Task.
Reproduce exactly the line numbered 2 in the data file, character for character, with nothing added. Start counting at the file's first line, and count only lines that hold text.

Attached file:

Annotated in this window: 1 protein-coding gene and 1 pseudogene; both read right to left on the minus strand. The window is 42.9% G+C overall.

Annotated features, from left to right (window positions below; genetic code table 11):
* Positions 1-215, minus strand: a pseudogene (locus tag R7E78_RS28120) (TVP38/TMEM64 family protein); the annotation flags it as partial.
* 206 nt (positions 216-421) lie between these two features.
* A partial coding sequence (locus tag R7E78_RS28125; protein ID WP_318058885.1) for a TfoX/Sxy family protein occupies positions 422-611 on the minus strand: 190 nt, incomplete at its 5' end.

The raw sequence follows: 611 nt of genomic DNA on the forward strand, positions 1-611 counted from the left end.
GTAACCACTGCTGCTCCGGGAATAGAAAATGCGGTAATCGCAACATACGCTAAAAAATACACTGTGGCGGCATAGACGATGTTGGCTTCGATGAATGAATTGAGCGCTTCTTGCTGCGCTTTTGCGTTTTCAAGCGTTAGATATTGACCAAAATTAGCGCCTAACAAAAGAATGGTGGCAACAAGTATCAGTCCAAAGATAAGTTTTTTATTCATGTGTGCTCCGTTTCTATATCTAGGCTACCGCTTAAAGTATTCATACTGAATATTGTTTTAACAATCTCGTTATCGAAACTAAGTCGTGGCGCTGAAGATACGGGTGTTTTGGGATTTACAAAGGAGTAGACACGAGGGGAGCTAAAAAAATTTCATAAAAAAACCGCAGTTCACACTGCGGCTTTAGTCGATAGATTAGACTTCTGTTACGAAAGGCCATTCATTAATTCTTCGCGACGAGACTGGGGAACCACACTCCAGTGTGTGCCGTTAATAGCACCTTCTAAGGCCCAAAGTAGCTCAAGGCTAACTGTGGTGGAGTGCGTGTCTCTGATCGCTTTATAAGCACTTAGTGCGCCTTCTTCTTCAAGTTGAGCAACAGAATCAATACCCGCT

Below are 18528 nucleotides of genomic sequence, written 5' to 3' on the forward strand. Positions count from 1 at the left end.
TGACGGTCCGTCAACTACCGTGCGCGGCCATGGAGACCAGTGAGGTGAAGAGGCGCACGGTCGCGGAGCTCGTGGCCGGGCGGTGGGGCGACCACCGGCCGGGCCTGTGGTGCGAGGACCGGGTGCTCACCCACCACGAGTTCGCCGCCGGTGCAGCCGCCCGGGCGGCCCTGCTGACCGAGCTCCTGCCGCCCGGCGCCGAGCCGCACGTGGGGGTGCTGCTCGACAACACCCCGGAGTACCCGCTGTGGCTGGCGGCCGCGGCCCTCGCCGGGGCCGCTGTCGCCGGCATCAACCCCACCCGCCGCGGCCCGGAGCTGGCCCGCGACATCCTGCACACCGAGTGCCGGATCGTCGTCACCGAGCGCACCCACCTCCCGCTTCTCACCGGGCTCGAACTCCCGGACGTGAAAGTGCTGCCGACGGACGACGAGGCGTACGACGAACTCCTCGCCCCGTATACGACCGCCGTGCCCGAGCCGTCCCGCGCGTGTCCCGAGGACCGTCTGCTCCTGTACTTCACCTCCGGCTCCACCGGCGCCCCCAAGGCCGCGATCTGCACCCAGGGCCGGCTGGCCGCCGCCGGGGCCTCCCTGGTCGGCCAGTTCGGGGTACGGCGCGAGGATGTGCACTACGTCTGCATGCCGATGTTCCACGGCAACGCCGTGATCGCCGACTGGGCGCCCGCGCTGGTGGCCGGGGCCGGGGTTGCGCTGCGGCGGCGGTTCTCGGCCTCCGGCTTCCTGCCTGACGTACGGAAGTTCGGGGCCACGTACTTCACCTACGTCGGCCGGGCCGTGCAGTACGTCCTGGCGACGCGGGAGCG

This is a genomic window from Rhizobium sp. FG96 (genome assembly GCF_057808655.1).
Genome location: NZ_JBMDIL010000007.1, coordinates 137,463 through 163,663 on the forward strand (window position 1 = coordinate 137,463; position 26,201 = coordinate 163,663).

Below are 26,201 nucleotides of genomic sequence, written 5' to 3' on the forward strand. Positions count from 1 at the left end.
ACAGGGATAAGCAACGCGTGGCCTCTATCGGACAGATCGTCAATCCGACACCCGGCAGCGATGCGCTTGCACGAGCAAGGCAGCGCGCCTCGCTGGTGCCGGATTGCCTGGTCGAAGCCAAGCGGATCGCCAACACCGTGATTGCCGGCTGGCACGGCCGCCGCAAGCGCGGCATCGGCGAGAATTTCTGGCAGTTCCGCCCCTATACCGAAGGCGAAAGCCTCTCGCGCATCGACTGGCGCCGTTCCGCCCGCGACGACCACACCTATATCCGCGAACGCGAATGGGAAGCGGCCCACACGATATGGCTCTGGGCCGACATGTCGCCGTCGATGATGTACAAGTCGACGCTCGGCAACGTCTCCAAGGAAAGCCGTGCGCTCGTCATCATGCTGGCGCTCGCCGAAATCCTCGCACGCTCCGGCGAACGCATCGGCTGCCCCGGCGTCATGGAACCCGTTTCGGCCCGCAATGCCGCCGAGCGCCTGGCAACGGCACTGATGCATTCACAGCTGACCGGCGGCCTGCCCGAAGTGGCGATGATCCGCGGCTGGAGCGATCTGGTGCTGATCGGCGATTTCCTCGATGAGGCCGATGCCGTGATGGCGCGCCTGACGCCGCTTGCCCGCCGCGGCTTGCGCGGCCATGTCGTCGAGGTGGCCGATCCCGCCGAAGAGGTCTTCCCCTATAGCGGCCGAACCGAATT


Annotated features, from left to right (window positions below; genetic code table 11):